This week’s news from the Commerce Department is that real GDP grew at a 3.5% annualized rate in the 3rd quarter of 2009, which is the best quarterly growth rate in two years. And some economists, including the National Bureau of Economic Research’s (NBER’s) Jeffrey Frankel, are saying the recession probably ended sometime this summer. Meanwhile, a poll of MSNBC readers finds that 82% think the recession is still raging, 9% think the economists are right, and 9% don’t know. (Yes, online polls are unscientific, but earlier, professional surveys I’ve seen of the public also found them to be more pessimistic about the economy than the experts.)
Are the economists that obtuse, or is the public that dumb? Even if one’s preferred is answer is “Both,” I think the split is due to two different definitions of “recession.” The NBER and the economics profession define a recession as a general period of economic decline, whereas I bet most people define it as a weaker-than-usual economy. I would argue for throwing the word out altogether when discussing the economy.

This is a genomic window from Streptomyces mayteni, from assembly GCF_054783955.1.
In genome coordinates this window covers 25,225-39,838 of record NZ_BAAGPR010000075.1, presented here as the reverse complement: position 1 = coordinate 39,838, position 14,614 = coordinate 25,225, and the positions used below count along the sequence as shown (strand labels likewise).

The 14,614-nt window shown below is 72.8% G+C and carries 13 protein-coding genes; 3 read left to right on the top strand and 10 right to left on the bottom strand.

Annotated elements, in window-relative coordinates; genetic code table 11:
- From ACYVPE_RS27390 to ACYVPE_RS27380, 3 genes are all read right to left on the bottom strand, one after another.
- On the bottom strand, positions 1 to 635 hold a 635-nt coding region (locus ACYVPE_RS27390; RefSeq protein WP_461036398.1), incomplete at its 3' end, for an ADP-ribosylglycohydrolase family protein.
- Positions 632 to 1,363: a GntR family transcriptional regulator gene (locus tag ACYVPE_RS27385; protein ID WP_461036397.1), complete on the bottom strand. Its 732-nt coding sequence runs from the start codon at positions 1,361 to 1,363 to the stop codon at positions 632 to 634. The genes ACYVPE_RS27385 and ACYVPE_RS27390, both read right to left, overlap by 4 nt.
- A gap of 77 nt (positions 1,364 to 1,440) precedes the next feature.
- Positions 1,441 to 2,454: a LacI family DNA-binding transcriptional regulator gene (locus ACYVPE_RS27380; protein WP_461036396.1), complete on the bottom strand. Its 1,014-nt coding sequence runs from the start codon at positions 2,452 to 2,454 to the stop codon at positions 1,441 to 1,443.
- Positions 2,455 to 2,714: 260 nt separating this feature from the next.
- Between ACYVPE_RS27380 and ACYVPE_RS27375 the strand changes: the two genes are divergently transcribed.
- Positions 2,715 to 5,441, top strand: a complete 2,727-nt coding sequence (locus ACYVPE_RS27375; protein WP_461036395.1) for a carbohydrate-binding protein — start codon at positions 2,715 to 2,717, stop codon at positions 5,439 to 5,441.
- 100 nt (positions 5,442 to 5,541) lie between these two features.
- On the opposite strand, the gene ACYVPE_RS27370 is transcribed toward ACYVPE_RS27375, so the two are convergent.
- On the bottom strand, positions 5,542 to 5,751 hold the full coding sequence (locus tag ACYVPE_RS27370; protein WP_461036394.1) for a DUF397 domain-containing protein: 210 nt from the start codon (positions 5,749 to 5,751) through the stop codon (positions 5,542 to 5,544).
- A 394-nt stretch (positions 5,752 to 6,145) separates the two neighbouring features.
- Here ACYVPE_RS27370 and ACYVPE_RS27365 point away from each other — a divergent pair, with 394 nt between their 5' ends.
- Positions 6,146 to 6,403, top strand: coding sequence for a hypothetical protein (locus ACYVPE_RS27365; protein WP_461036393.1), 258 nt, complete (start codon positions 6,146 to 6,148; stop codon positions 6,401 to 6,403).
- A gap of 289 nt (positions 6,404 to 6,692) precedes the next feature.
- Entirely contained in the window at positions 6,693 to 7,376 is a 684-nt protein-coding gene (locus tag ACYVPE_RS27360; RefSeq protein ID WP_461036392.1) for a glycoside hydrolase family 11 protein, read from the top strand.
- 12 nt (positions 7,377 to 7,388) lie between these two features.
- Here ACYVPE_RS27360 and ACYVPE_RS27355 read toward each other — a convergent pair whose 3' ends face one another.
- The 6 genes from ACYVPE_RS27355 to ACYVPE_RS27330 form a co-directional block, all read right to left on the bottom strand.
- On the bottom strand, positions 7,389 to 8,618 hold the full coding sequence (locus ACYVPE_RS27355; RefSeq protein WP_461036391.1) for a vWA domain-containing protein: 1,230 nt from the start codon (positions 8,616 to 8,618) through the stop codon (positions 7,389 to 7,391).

- Use “contraction” to denote a period of actual decline, just as the 1929-33 collapse was called the Great Contraction.
- Use “depression” to denote a period of economic weakness, just as 1929-early 1941 was the Great Depression. I argued in March that we were in a depression, but if “depression” sounds too harsh because people associate it with the Great Depression, then say “slump.”
Right now, the different professional and public definitions of “recession” (just as with “money” and “investment”) just makes economists seem that much more out of touch.